Top 40 Chicago Sports Moments

CHICAGO’S GOT GAME: Spanning more than 100 years, the city’s 40 most memorable sports moments mix thrilling victories with agonizing defeats

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10. Panic Button
September 22, 1959
After the White Sox beat the Cleveland Indians to clinch the 1959 American League pennant, Chicago’s fire commissioner, Robert J. Quinn, set off the city’s air raid sirens. Hysterical non-Sox fans took to the streets, convinced that World War III was about to begin.

 

9. Twilight Zone
September 28, 1938
With night closing in on Wrigley Field, the umpires were ready to call the Cubs’ game against the first-place Pittsburgh Pirates because of darkness, ending it in a tie. But with two outs in the bottom of the ninth, Cubs catcher Gabby Hartnett swung and connected on an 0–2 pitch, belting a game-winning homer into the left-center-field gloom. A mob of delirious players and fans circled the bases with Hartnett, whose “homer in the gloamin’” put the Cubs in first place to stay—and remains the most dramatic hit in Cubs history.

 

8. Storybook Beginning
June 12, 1991
The best era in Chicago sports began when the Bulls won their first championship, beating the Los Angeles Lakers 108–101 in Game 5 of the 1991 NBA finals. Five more championships would follow. For Michael Jordan, it was an emphatic rebuke to critics who had sniped that he was too selfish, too much of a showboat, to win it all. In the visitors’ locker room after the game, with his father at his side, Jordan broke down as he clutched the championship trophy, his tears an outpouring of joy, relief, and vindication. For a great retrospective on Game 5, watch the video below:

 

7. Buzzer Beater
March 23, 1963
At Freedom Hall in Louisville, Kentucky, Loyola’s Vic Rouse tipped in an errant Les Hunter jumper with one second left in overtime to give the Ramblers a 60–58 victory—and an NCAA basketball title—over the two-time defending champion Cincinnati Bearcats. For footage from the Loyola game, watch the video below:

 

6. Overtime Marathon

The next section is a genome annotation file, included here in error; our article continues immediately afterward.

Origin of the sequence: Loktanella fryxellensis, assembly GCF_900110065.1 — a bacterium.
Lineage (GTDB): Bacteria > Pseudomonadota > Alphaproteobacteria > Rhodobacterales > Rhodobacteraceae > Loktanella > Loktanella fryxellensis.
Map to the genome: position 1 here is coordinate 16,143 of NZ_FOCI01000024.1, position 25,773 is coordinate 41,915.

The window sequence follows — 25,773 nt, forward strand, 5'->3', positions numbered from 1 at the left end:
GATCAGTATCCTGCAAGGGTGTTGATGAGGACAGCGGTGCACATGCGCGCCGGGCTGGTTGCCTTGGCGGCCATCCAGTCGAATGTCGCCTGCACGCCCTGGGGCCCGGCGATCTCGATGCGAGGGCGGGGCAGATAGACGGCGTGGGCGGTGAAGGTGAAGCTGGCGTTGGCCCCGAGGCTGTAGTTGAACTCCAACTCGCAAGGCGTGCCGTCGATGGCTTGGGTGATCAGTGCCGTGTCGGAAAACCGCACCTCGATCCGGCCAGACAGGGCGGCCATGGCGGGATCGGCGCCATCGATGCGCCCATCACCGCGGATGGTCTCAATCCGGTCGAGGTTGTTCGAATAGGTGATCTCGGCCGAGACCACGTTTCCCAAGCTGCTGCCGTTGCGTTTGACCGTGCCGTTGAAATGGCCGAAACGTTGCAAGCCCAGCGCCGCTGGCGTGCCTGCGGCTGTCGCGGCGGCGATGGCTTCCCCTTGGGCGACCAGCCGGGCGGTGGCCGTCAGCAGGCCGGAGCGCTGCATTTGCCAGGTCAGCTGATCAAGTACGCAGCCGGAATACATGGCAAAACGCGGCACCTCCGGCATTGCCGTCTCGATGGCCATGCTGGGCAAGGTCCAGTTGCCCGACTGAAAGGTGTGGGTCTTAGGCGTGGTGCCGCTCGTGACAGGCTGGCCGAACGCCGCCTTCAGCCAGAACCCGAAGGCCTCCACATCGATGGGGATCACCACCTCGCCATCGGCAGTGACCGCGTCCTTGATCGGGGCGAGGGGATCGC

April 10, 1934
The Blackhawks and Detroit Red Wings were locked in an epic stalemate to claim the 1934 Stanley Cup, playing three periods and two overtimes without scoring a goal. Then the Blackhawks’ Harold “Mush” March shot from 20 feet out and scored. Immediately, the 140-pound March (a “shrimp of a hockey player,” according to one newspaper account) patted Detroit goalie Wilfrid Cude on the back in sympathy and dove into the net, grabbing the puck for a souvenir. More important, the Blackhawks had won their first Stanley Cup.

 

5. Down to a T
December 8, 1940
In the NFL championship game of 1940, the Bears were itching for revenge against the trash-talking Washington Redskins, whose owner had called the Bears “crybabies” after his team had beaten them a few weeks earlier. On the second play from scrimmage, using the T formation they had perfected that season, the Bears scored on a 68-yard run by Bill Osmanski—a taste of the carnage to come. By the time it was over, the Bears had their revenge, 73–0, the most lopsided trouncing in NFL history. After this game, most pro teams rushed to adopt the potent T formation, and the modern era of football was born.

 

4. Solo Series Shot
October 23, 2005
With Game 2 of the White Sox–Astros World Series tied 6–6 in the bottom of the ninth, Sox outfielder Scott Podsednik, who had not hit a home run during the regular season, launched a Brad Lidge fastball into the right-field stands. The Sox were on their way to a sweep—and the city’s first baseball championship since 1917.

 

3. The Shot
May 7, 1989
Heading into the first round of the 1989 playoffs, the Cleveland Cavaliers were considered one of the best teams in the NBA, and the Bulls a good team with a great player. But everything changed in the deciding Game 5. With three seconds to go and the Bulls down by one, Michael Jordan nailed a double-pump 15-footer over Craig Ehlo. Jordan’s celebration was almost as good as the shot: leaping, punching the air with his fist, and yelling, “Go home!” to Cleveland’s fans. The Bulls failed to reach the NBA finals that year—losing to the thuggish Detroit Pistons in the conference finals—but “the shot” announced that their time was coming. Watch Michael’s game-winner—and his reaction—in the video below:

 

2. The Long Count
September 22, 1927
In the seventh round of the most ballyhooed fight of the Jazz Age, 105,000 spectators at Soldier Field watched Jack Dempsey stagger Gene Tunney with a thunderous left hook, then drop him to the canvas with a flurry of blows. But Dempsey failed to retreat to the farthest neutral corner, as the rules required, and the referee delayed the start of his count. That bought Tunney crucial extra time to recover, and he went on to win what came to be known as the “battle of the long count”—one of the most controversial bouts in boxing history.